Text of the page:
African American Activism & Experience at Northeastern University, 1963 - 1978

 

The Beginning

Protests

Community & Culture

Organizations 

Student Life

Celebrations and Ceremonies

*Black Culture Week
*Black History Week
*Unity and Awards Banquet
*Dr. King's Memorial
...Service

*Honorary Degrees

Events

 

 

 


Dr. Martin Luther King Jr.’s Memorial Service

On April 4, 1968, while standing on a balcony of the Lorraine Motel in Memphis, Tennessee, Dr. Martin Luther King Jr. was shot. The following morning, many institutions across the country were closed, and Northeastern University was among them. Students were devastated to discover that a moving force in the Civil Rights Movement was gone.

The following morning, approximately 200 Northeastern students marched to the State House to join other sympathy marchers enroute to Post Office Square. As the somber procession made its way through Boston, marchers sang, “We Shall Overcome” and carried signs depicting their bewilderment, anger, and sorrow.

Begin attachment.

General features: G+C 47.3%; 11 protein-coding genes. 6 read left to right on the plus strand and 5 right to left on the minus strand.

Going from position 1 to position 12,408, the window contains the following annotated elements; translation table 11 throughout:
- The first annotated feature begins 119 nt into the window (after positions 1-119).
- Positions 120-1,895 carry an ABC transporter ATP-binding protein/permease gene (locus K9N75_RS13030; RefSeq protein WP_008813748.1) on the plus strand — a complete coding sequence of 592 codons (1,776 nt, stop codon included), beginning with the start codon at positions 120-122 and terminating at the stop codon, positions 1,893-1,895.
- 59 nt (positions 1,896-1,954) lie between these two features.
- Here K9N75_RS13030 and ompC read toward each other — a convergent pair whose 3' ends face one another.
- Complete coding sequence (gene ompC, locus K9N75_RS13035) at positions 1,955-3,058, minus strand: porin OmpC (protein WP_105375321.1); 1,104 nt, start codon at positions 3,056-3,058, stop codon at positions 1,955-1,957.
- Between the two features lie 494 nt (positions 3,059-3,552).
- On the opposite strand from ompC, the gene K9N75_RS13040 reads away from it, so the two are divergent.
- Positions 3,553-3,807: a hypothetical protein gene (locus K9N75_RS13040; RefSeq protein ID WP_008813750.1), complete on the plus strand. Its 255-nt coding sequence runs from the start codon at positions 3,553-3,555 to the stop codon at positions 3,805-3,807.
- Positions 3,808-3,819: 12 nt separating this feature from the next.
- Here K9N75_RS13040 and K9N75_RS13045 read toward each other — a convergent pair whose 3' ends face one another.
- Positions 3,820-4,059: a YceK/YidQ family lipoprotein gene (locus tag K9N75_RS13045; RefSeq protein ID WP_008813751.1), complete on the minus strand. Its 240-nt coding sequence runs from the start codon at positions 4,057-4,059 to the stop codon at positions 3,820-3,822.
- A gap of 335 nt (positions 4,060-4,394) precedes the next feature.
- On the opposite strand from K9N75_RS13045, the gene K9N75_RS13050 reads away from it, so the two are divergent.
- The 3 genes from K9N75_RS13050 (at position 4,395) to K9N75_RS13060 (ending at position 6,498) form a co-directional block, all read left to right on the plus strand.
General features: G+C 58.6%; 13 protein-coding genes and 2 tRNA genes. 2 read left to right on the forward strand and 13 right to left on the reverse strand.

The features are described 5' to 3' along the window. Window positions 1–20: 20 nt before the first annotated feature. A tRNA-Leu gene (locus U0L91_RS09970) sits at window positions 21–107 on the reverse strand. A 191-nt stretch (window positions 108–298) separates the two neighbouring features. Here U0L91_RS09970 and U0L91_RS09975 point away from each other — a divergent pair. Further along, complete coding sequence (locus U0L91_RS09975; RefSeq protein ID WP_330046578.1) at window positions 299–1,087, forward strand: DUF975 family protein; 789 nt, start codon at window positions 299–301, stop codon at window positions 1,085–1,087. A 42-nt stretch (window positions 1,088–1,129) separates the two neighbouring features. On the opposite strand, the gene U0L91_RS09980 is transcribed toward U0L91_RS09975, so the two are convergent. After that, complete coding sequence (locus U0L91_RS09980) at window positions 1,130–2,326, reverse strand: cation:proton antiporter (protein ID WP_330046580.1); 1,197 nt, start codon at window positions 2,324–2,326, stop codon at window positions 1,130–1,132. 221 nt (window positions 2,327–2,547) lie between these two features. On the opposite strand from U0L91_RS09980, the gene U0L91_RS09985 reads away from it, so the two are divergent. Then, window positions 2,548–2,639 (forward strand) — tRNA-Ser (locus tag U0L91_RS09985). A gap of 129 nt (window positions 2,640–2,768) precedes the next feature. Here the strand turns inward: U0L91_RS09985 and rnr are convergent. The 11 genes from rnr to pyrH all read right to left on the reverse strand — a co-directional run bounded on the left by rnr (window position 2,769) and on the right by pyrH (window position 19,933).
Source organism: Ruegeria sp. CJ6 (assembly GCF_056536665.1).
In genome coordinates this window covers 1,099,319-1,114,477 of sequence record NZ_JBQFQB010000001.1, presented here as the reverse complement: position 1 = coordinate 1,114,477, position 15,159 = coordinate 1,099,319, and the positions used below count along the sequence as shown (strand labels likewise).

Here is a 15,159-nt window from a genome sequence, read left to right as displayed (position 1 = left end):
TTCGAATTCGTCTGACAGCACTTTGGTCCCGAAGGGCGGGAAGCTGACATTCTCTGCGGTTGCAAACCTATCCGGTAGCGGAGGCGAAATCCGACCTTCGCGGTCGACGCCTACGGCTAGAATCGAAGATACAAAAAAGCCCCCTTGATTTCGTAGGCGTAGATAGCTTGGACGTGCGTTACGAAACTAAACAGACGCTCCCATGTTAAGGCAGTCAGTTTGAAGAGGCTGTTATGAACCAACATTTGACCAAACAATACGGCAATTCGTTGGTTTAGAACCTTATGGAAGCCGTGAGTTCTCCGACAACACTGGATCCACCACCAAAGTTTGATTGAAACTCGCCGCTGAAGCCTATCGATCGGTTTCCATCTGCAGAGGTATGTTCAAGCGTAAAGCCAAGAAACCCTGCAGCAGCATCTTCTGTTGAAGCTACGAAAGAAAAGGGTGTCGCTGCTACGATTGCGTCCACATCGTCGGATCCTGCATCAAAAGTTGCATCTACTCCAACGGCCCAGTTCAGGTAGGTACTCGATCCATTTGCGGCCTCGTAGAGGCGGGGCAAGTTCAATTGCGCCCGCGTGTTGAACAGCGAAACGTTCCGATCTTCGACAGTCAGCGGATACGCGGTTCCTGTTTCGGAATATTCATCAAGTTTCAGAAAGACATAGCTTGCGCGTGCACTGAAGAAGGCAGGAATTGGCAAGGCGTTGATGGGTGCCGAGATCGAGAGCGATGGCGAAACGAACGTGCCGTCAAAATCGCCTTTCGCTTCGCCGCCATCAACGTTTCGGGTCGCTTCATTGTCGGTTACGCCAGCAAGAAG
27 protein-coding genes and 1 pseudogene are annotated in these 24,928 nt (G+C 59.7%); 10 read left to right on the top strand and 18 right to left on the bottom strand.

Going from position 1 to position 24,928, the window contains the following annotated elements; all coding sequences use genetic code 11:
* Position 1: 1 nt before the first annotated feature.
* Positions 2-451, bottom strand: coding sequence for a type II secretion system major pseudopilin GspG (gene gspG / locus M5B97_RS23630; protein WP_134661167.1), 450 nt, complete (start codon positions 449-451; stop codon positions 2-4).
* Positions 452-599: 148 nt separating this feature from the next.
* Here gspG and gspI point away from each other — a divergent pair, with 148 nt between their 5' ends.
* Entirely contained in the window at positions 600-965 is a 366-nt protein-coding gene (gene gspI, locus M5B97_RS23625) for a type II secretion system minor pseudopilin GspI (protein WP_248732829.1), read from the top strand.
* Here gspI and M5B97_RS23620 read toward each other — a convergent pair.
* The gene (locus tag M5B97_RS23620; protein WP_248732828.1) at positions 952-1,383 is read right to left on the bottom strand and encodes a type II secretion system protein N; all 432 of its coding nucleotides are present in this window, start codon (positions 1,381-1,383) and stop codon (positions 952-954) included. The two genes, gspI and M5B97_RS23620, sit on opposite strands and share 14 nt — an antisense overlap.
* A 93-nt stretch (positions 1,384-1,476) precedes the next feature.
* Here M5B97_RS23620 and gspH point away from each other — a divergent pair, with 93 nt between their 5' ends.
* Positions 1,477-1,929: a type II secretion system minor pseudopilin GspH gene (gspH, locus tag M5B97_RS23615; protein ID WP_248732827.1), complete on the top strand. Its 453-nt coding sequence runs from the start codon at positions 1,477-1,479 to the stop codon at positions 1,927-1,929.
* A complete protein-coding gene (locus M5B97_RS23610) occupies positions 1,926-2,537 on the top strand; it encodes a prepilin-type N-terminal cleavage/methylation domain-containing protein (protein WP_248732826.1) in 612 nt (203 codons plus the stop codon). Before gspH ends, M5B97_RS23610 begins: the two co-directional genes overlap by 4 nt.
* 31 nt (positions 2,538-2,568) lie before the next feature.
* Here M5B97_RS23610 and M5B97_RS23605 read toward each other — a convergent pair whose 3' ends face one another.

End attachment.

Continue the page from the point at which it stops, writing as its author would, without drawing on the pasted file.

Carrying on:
Northeastern reopened on April 8, 1968, and the university’s Black Student's Union sponsored a memorial service for Dr. King. More than 800 students filled Alumni Auditorium to hear testimonials made by President Knowles, Professor Harvey Vetstein, and Jessie Richie, a member of the Black Student Union and class of 1972.

Dr. Martin Luther King Jr.’s death had an immense impact on the university’s African American students, making them more aware than ever of the dire transformation needed at Northeastern and beyond and causing them to ponder the next steps toward generating change.


 

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No Longer Here...

"No Longer Here..."

 

'Midst Grief...

"'Midst Grief..."